A number of factors have impacted the US hydraulic fracturing market in 2012, including redeployment of frac crews to less service intensive oil/liquids plays, reduction of time per frac by adopting sliding sleeves in completions, improved efficiency of frac crews, and fewer frac stages per well in gas plays by some operators.
However, the biggest factor impacting the frac market is the drop in the rig count, Christopher Robart, principal, PacWest Consulting Partners, explained in a webinar Dec. 12 on its 3Q 2012 frac market update. Demand for frac services is expected to fall 14% between 4Q 2011 and 4Q 2012.
“After a steep fall in the rig count during the second half of 2012, we expect rig counts to recover over the first three quarters of 2013. The rigs will come back online at a slower pace than the count fell off,” he said. There was an 11% drop in the rig count between 2011 and 2012. The rig count is expected to increase by 7% through 2013.
That will translate into an estimated 15% increase in frac demand between 4Q 2012 and 4Q 2013. However, new additions to the frac fleet will increase frac capacity by 18% in 2012 in the face of a 14% decline in demand and a 31% drop in capacity utilization, he continued.
Frac capacity utilization will end 2012 at 74%, according to PacWest’s estimate. There will be a supply/demand imbalance of about 4.2 million hydraulic horsepower (MMhhp) at the end of the year.
“We expect frac capacity will continue to increase incrementally in 2013 (+3%), ending the year at 15.8 MMhhp. We forecast that capacity utilization will increase through 2013 to 82% after bottoming out in early 2013,” Robart noted.
At the end of 3Q 2012, there was an estimated 3 MMhhp of idle, stacked, or undeployed capacity. “Due to a steep fall in drilling and completion activity in the latter half of 2012, we expect nearly 3.4 MMhhp to be idle, stacked or undeployed by the end of this year,” he said.
The depressed capacity utilization is driving sustained decreases in new bids and spot pricing. The long-term contracts have gone away, and there are only a few medium-term agreements, he noted. “For the most part, take-or-pay clauses in contracts are a thing of the past. Typical contracts are now six to 12 months. Operators now have flexibility in finding frac services and see no problem going forward.”
With 3Q 2011 as the base index (100), PacWest’s pricing index for 4Q 2012 is 94, which is expected to fall to 78 by 4Q 2013. “Prices in key plays have fallen nearly as far as these can, reaching near-break-even and even negative margins in some cases. Prices in the key liquids plays will continue to fall for the next nine months, stabilizing in the second half of 2013,” he emphasized.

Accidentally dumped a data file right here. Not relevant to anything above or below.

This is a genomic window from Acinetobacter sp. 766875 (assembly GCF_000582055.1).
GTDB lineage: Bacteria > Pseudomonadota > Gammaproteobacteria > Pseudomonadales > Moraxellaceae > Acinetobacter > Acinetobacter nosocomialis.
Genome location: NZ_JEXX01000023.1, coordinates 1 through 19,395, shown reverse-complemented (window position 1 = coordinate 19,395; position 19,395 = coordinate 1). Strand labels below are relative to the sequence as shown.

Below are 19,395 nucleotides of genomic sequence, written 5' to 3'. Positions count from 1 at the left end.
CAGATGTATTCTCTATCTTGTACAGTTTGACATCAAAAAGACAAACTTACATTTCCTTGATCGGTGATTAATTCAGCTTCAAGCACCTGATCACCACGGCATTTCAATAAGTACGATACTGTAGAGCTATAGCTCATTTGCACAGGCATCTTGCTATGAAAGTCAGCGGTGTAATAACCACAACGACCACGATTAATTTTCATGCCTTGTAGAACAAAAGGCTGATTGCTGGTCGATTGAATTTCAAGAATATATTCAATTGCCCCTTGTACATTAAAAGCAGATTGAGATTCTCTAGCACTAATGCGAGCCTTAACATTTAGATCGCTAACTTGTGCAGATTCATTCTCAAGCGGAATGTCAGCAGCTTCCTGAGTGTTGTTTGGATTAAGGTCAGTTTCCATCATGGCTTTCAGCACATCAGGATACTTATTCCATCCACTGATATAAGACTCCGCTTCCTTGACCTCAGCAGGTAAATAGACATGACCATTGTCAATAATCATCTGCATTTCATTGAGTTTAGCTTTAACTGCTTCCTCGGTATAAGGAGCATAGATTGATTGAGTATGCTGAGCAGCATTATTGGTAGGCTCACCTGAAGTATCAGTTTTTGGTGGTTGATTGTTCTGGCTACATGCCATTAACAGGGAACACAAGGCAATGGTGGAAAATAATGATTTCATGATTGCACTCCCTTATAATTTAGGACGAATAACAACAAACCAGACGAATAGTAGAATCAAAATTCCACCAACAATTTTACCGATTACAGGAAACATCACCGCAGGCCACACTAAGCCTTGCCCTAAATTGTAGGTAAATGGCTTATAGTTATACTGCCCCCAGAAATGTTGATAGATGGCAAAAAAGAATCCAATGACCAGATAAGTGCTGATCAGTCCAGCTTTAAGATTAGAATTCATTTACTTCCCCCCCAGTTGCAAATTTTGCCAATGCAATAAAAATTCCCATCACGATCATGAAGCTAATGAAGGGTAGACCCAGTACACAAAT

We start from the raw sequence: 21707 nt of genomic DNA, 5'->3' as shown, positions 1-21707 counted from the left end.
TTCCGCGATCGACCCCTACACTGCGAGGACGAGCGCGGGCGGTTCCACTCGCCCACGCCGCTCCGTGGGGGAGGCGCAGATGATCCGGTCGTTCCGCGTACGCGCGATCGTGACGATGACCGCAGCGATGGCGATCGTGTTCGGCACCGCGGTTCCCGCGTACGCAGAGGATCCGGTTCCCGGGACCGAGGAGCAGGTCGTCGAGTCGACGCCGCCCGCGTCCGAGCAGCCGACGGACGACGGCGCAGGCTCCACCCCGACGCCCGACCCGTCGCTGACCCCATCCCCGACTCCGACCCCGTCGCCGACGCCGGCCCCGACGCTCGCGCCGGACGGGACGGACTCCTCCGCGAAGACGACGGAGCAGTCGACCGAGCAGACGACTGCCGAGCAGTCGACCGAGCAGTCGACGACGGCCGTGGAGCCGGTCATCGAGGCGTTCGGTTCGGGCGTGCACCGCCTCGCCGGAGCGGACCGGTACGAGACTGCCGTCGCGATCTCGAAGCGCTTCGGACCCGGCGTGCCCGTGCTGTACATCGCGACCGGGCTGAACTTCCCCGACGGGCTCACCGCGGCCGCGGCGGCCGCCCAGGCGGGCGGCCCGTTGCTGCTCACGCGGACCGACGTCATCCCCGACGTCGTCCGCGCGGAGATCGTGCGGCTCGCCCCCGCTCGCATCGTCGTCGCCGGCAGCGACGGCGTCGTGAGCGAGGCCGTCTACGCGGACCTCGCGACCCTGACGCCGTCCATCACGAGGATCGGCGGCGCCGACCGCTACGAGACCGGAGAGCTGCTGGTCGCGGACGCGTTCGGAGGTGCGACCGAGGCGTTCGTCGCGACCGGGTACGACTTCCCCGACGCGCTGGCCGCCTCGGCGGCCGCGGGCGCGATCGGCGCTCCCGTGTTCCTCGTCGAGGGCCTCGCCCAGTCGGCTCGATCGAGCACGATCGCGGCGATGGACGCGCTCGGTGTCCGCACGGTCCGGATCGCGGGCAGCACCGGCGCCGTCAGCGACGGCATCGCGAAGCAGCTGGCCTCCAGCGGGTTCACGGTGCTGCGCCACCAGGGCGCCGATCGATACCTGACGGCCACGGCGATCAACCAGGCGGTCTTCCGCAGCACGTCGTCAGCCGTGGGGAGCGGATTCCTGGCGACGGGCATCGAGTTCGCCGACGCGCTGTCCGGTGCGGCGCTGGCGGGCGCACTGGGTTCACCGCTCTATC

The change in the market has impacted shares for the fracing companies. The “Big 4” pumpers (Halliburton, Schlumberger, Baker Hughes, and FTS) operated 49% of total US frac capacity in 3Q 2012, down from 60% in 3Q 2011. The total capacity for the Big 4 will continue to decline to 45% by the end of 2013.
The market share for medium-sized pumpers increases moderately from 33% in 3Q 2011 to 38% in 3Q 2012. Small pumpers will increase that share of capacity from 7% in 3Q 2011 to 16% in 4Q 2013, he continued.
International frac capacity is expected to grow 243% through 2017 from 4.4 MMhhp in 2012 to 15.1 MMhhp in 2017. Outside the US, China is expected to overtake Canada as the second largest frac market in the world (as measured by capacity) by the end of 2014. Canada currently has only 11 players with available capacity. The country has increased capacity dramatically, rising from 1.6 MMhhp in 4Q 2011 to an estimated 2.2 MMhhp at year-end 2012 (42% annual growth). Another 200,000 hhp is expected to be added by year-end 2013.
The Canadian “Big 3” (Trican, Calfrac, and Sanjel) have a little over 1 MMhhp capacity. The US Big 3 in Canada (Schlumberger, Halliburton, and Baker Hughes) come in with about 770,000 hhp. The startups and new entrants (Canyon, GasFrac, Nabors, Element, Iron Horse, Millennium, and Evolution) total about 403,000 hhp.
There has been a slow-down in the Canadian market since the rig count did not return to historic levels after spring break-up in 2012. The likely culprits for the downturn are a decline in gas-focused drilling and uncertainty about future commodity prices.
China is now the largest frac market outside North America with Russia the second largest market. China nearly tripled its capacity to 1.4 MMhhp by the end of 2012, with the majority driven by tight oil/gas activity. The country is a tough market for foreign companies wanting to provide frac services. Currently, foreign companies are overseeing domestic pumping service companies.
New government incentives in Russia that encourage tight oil development are expected to drive capacity additions in the near-term. Additional growth is expected as tight oil moves out of the exploration phase, he added. Capacity is expected to be 700,000 hhp by the end of 2012.
“We expect global frac capacity to grow from 17.7 MMhhp in 2011 to 36.9 MMhhp in 2017. Although North America accounted for 83% of global frac capacity in 2011, we forecast that its share will decrease to 59% by 2017, as international markets grow,” Robart said.
Strong growth in frac demand is also expected in Australia, Argentina, Mexico, North Africa, and the Middle East.
There will be a shift of frac equipment out of North America into other countries, particularly Australia, he noted. The Big 4 is watching Australia. In countries like Argentina, local content requirements will likely impact how much equipment can be imported into those countries.
Contact the author, Scott Weeden, at firstname.lastname@example.org.
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